DERANGED. (1974) REVIEW BY SANDRA HARRIS. ©

deranged mary table

DERANGED… THE CONFESSIONS OF A NECROPHILE. (1974) AN AMERICAN INTERNATIONAL FILM. DIRECTED BY JEFF GILLEN AND ALAN ORMSBY. WRITTEN BY ALAN ORMSBY. PRODUCED BY TOM KARR. SPECIAL EFFECTS BY TOM SAVINI.

STARRING ROBERTS BLOSSOM, COSETTE LEE, LESLIE CARLSON, MARIAN WALDMAN, MICKI MOORE, ROBERT WARNER, MARCIA DIAMOND, BRIAN SMEAGLE AND PAT ORR.

REVIEW BY SANDRA HARRIS. ©

‘The wages of sin are gonorrhea, syphilis and death. Remember that, boy!’

Amanda Cobb, Ezra’s Mother.

This film is loosely based on the story of real-life American boogeyman and murderer Ed Gein (1906-1984), although in this film he’s called Ezra Cobb for some reason. Maybe because the real Ed Gein was still alive at this time, I don’t know what the deal is with that.

Ed Gein, known as the Butcher of Plainfield, was the Wisconsin farmer-cum-handyman who achieved permanent notoriety when he was found to have peopled his house with the mutilated corpses of women, and mostly elderly women at that, after his mother’s death in 1945 at the age of sixty-seven.

He was the inspiration for Robert Bloch’s horror novel PSYCHO, which in turn went on to become Alfred Hitchcock’s most famous movie PSYCHO in 1960. Iconic weirdo Norman Bates (‘A boy’s best friend is his mother’) was probably the first cinema character to portray what might happen when a fatherless boy with an uber-domineering mother who gives him some very messed-up ideas about women and sex is abandoned in death by that mother. Unable to cope with her very significant loss, his mind gives way and he devises a method that ensures that he can hold onto her forever. If a few other women are sacrificed along the way, well sure, what harm?

The bonkers Ed Gein was also the inspiration behind the character Leatherface in THE TEXAS CHAINSAW MASSACRE (1974) and the character Buffalo Bill in the 1991 smash hit movie THE SILENCE OF THE LAMBS, which introduced the character of Hannibal ‘the Cannibal’ Lecter to the world, played so immaculately and memorably by Anthony Hopkins.

The Ezra Cobb in DERANGED is heavily emotionally attached to his own extremely domineering, deeply religious mother, Amanda Cobb. She’s bedridden and about to die when we meet her, but her venomous mouth has lost none of its power to shock and scare the child of her loins.

With her last breath, she’s telling her virgin son Ezra, who’s fifty if he’s a day, to watch out for the filthy, disease-ridden gold-digging whores who will flock to him now he’s such an eligible bachelor, with his own farm and a house to go with it and no doubt a few bucks in the bank as well. She’s filled Ezra so full of misogynistic poison that it’s a wonder he’s not scared off women for life.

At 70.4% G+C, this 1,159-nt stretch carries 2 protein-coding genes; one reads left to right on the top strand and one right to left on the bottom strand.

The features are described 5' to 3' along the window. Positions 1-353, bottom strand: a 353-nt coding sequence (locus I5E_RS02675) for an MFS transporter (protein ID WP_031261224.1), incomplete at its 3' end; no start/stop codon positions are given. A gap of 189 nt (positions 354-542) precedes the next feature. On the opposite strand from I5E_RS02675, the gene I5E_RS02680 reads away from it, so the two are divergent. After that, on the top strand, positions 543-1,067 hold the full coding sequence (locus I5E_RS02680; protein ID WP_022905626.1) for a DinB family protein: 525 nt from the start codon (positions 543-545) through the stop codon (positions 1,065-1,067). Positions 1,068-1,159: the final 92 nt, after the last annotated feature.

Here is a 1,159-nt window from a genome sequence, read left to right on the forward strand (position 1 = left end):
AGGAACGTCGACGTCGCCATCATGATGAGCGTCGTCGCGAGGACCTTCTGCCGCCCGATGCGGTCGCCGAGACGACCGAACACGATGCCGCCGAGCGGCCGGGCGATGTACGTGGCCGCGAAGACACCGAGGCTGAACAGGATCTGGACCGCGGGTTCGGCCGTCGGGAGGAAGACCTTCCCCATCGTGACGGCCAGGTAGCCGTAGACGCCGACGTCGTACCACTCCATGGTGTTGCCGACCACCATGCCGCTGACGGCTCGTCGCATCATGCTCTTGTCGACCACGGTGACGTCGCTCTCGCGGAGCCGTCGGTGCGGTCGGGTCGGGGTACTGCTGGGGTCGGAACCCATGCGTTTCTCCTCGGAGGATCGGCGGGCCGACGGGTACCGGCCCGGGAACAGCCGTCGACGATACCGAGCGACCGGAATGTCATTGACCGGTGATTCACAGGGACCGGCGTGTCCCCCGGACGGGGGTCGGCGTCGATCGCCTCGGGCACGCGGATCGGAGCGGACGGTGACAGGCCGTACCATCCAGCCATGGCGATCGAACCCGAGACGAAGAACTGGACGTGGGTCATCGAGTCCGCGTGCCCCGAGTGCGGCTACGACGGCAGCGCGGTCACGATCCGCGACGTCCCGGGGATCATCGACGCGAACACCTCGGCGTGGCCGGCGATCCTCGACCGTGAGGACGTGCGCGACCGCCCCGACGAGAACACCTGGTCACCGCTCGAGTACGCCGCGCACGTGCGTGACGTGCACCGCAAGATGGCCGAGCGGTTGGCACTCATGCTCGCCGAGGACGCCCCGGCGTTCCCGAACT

He misses his mother so much that, one night, he imagines that he hears her calling to him from the grave. ‘Bring me home, boy! It’s cold and dark down here! Bring me home, I tell you!’ It’s his own voice mouthing the words but he thinks it’s his mother talking to him. Off he drives to the cemetery to dig her up, as happy as Larry once he gets her home and back in her own nice warm bed.

Over the coming weeks and months, he tries to patch her up with bits and pieces of animal skin, but it’s not long before he realises that human skin would work so much better for this purpose. What to do, what to do…?

When he hears about the recent death of his old Sunday-School teacher Mrs. Johnson, he digs her up, decapitates her gruesomely and uses her ancient facial skin to patch up his old Ma’s disintegrating kisser. The results, hideous beyond belief to the viewer, are mighty pleasing to Ezra Cobb, whom we can already see is completely and utterly mad.

His meeting with the equally bonkers Maureen Selby- is this what it sounds like when doves cry…?- leads to death and horror for poor lonely Maureen. And in front of her Herbert’s lovely photo, too! What in the wide world are things coming to?

The fate of attractive barmaid Mary Ransom is much more frightening. Ezra meets her in a bar and begins immediately to fixate on her. He cunningly slashes Mary’s tyres in secret one night so that she’s obliged to take a lift home with him.

This proves that his abduction of Mary is no spur-of-the-moment action but very much a premeditated one. What it proves legally I don’t know, but the educationally backwards and even mentally retarded Ezra can be as sly as a fox when pursuing his own twisted ends.

When the stunning Mary, described unflatteringly by the narrative voice-over as ‘thirty-four and already over the hill,’ follows Ezra into his isolated farmhouse and sees the little gathering of ‘women’ waiting to receive her in the parlour, it’s like the scene in THE TEXAS CHAINSAW MASSACRE where the screaming girl meets Leatherface’s ‘family.’ It’s just horrible. Poor Mary, initially brought here to be Ezra’s ‘bride’ rather than just another ‘companion’ for Ma Cobb, goes into shock. 

Major spoiler alert here now, folks. If she’d known as she clocked in for work at the bar that night that, before the night was over, she’d be beaten to death with a human thigh-bone that she’d earlier seen being used as a drum stick by a transvestite freak wearing a titty-vest made of human skin and real titties, she might well have called in sick.

It’s funny when Ezra admits openly to his one friend, Harlan Kootz, that he’s got all the missing women up at his place. Harlan, who’s known Ezra since they were schoolboys together and who regards him as a harmless simpleton who does a bit of work around his- Harlan’s- place, just laughs and then berates Ezra for telling fairy stories. Well, he can’t say he wasn’t forewarned.